Melanie Reid, the Times magazine columnist, wrote recently that, ‘Bravery is a concept I’ve always been suspicious of. I’m not sure it exists. Mainly it’s what you do when there isn’t really an option to do anything else. Bravado, though, that’s something else altogether; a conceit, a performance…
She goes on to say that over time she has remodelled herself, ‘as a paragon of cheery fortitude, a total pro at making the best of things. I did it for my family and I did it for myself, and everyone assumed I was as strong and humorous as I appeared. Thus you grow into your mask.’
However, as with many of us, the pandemic has challenged that resourcefulness to breaking point and she finds herself waiting for the cavalry to arrive. I think we all have our own concept of the cavalry, the light at the end of the tunnel, the relief that may come in the shape of a vaccination, or the lifting of restrictions, or finding a new job, or being with friends and family, or a holiday…
But, unfortunately, it’s not here yet and we live with the uncertainty of not knowing when it will. So, worn down by yet another lockdown, how do we cope while we wait? When sometimes it is hard to muster up the hope of a better future, or find the energy to deal with another groundhog day?
Stoicism has its limits and we need to be regularly checking in on ourselves in order to recognise the times when we really are not ok. Then, when the cracks begin to appear, to also recognise it is time to reach out for help. Repressing anxiety only works until the dam bursts. It is fine to acknowledge that a tipping point moment has come and it is necessary to offload.
Also remember that, if your dread and despair is overwhelming and you feel alone, the Samaritans’ helpline is open 24 hours on 116 123 or firstname.lastname@example.org and there is always someone available to talk.
As human beings we are hard-wired to make connections and attachments with other people, and the enforced isolations and quarantines and reliance on contact through screens has been particularly challenging. The brave mask can slip, the chin can wobble – and it is not just mental toughness that can get us through. In fact, it is often the opposite. Relief is at hand when we risk reaching out and speaking openly to reveal our personal fears. We are fortunate if we have someone close who will listen and offer reassurance, and who will remind us of our strengths and capabilities and the times we coped in the past. However, we can also find support in unexpected places if we drop façades of bravado. Accepting what seems to be a paradox, we can find strength through being vulnerable. If we give ourselves permission to lean on others we do not have to endure alone and we can renew our inner resources and resilience. Sometimes linking with another person creates that ‘whole that is greater than the sum of the parts’.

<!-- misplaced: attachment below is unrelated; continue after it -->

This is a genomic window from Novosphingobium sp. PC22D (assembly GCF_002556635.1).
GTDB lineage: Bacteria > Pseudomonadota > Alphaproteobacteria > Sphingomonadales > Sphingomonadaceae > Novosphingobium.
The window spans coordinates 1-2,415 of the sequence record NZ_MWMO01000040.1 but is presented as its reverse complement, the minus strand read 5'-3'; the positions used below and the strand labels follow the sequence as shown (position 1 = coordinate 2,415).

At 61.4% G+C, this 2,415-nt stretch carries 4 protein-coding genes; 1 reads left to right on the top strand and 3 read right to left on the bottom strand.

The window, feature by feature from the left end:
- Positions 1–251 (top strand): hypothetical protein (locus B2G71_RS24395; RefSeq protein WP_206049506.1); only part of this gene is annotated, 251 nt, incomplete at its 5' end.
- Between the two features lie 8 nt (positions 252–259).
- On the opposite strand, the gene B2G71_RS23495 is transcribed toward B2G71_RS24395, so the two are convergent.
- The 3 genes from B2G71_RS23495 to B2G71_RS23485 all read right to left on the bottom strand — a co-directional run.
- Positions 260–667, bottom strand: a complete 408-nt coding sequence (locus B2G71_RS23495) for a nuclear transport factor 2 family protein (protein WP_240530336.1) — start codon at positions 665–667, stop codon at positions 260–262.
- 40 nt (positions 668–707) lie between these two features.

This could also be the time to seek out a therapist who can offer the space for unpacking a confusion of pent-up feelings. Therapy can help us to explore and understand what seems to be a tangle of distressing negative thoughts. Bottling up emotions can make it hard to keep perspective, and letting them out safely in an environment of compassionate curiosity can diffuse their painful intensity. Interpretations and insights can uncover alternative methods of managing difficult responses and reactions – and encourage confidence and control.
Journaling is a more private method (though your notes can be shared with a partner, or a friend, or a therapist, if it feels appropriate). The process of expressing a jumble of anxious thoughts can lead to an understanding of triggers and stressors – and recognition of effective strategies for mental relief.
[It is recommended that you designate a special notebook and write only on one side of the page. Write with a free-flowing stream-of-consciousness without managing, editing or censoring. Write in the journal every day – or more than once if it helps. It may be enough to write and close the book. You may wish to rip up the pages and let the pieces float away. It may help to read back. You make the decisions. It is your personal safe space to express yourself. You may wish to write a positive thought on the opposite page; or statements that contradict the negative biases contained in your outpouring. Sort out beliefs from facts. Highlight and challenge any distorted or judgemental opinion]
Life’s blows can be cruel and life does not always feel fair or kind. Sometimes the most we can do is be in the moment, steady ourselves, and breathe.
NHS Better Health – every mind matters is an NHS mind plan tailored to help during the coronavirus outbreak. For, as well as taking time for physical exercise to keep our bodies in an optimum health, we need to pay mindful attention to preparing our minds to withstand stress.
For some it helps to give space for a daily meditation exercise. As with all such suggestions, establishing a steady daily routine means we are more likely to maintain the habit. Try: HackSpirit 4 Mindful Breathing Exercises
Sometimes we can consciously change a suffocating, deadening, negative energy by engaging dynamically with nature and the arts.
[Saturate in music. Dance without inhibition. Find humour. Be silly. Read a poem. Get absorbed in nature, the garden, the park, a leaf. Find a picture you connect with. See ‘The Seven Most Calming Works of Art in the World’ by The School of Life Create your own list]
‘When we are no longer able to change a situation, we are challenged to change ourselves… to choose one’s attitude in any given set of circumstances… to choose one’s own way.’
‘Man’s Search for Meaning’Viktor Frankl (1946)